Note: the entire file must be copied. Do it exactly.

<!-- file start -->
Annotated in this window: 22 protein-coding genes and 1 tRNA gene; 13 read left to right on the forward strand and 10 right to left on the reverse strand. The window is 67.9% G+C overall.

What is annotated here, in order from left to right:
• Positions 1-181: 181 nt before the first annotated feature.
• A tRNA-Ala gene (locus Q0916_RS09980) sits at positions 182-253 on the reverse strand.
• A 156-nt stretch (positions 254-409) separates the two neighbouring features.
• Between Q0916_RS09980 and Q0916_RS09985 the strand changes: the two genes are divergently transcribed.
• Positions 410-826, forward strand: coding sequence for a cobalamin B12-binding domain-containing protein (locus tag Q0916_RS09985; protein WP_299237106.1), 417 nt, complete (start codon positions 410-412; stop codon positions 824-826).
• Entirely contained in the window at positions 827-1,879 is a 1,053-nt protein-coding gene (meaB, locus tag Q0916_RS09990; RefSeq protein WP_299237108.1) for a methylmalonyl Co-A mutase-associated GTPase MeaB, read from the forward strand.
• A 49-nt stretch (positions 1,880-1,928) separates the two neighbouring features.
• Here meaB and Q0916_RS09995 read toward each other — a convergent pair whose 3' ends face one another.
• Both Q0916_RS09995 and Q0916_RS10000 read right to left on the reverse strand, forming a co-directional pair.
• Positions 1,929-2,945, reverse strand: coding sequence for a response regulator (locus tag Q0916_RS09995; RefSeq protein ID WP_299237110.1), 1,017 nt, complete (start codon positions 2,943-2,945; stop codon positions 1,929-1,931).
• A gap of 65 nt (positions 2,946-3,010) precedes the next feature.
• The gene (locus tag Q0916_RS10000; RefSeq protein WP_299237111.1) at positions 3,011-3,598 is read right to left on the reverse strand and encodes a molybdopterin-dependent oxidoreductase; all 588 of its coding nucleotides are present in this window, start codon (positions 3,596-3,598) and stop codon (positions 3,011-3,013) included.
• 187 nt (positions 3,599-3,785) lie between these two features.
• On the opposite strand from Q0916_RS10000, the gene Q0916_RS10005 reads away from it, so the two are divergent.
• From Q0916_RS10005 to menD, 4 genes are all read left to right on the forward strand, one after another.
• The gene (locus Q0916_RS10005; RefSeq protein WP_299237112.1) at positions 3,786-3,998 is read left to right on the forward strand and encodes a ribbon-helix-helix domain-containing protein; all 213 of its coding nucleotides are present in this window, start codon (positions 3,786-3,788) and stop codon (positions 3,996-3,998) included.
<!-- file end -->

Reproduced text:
Annotated in this window: 22 protein-coding genes and 1 tRNA gene; 13 read left to right on the forward strand and 10 right to left on the reverse strand. The window is 67.9% G+C overall.

What is annotated here, in order from left to right:
• Positions 1-181: 181 nt before the first annotated feature.
• A tRNA-Ala gene (locus Q0916_RS09980) sits at positions 182-253 on the reverse strand.
• A 156-nt stretch (positions 254-409) separates the two neighbouring features.
• Between Q0916_RS09980 and Q0916_RS09985 the strand changes: the two genes are divergently transcribed.
• Positions 410-826, forward strand: coding sequence for a cobalamin B12-binding domain-containing protein (locus tag Q0916_RS09985; protein WP_299237106.1), 417 nt, complete (start codon positions 410-412; stop codon positions 824-826).
• Entirely contained in the window at positions 827-1,879 is a 1,053-nt protein-coding gene (meaB, locus tag Q0916_RS09990; RefSeq protein WP_299237108.1) for a methylmalonyl Co-A mutase-associated GTPase MeaB, read from the forward strand.
• A 49-nt stretch (positions 1,880-1,928) separates the two neighbouring features.
• Here meaB and Q0916_RS09995 read toward each other — a convergent pair whose 3' ends face one another.
• Both Q0916_RS09995 and Q0916_RS10000 read right to left on the reverse strand, forming a co-directional pair.
• Positions 1,929-2,945, reverse strand: coding sequence for a response regulator (locus tag Q0916_RS09995; RefSeq protein ID WP_299237110.1), 1,017 nt, complete (start codon positions 2,943-2,945; stop codon positions 1,929-1,931).
• A gap of 65 nt (positions 2,946-3,010) precedes the next feature.
• The gene (locus tag Q0916_RS10000; RefSeq protein WP_299237111.1) at positions 3,011-3,598 is read right to left on the reverse strand and encodes a molybdopterin-dependent oxidoreductase; all 588 of its coding nucleotides are present in this window, start codon (positions 3,596-3,598) and stop codon (positions 3,011-3,013) included.
• 187 nt (positions 3,599-3,785) lie between these two features.
• On the opposite strand from Q0916_RS10000, the gene Q0916_RS10005 reads away from it, so the two are divergent.
• From Q0916_RS10005 to menD, 4 genes are all read left to right on the forward strand, one after another.
• The gene (locus Q0916_RS10005; RefSeq protein WP_299237112.1) at positions 3,786-3,998 is read left to right on the forward strand and encodes a ribbon-helix-helix domain-containing protein; all 213 of its coding nucleotides are present in this window, start codon (positions 3,786-3,788) and stop codon (positions 3,996-3,998) included.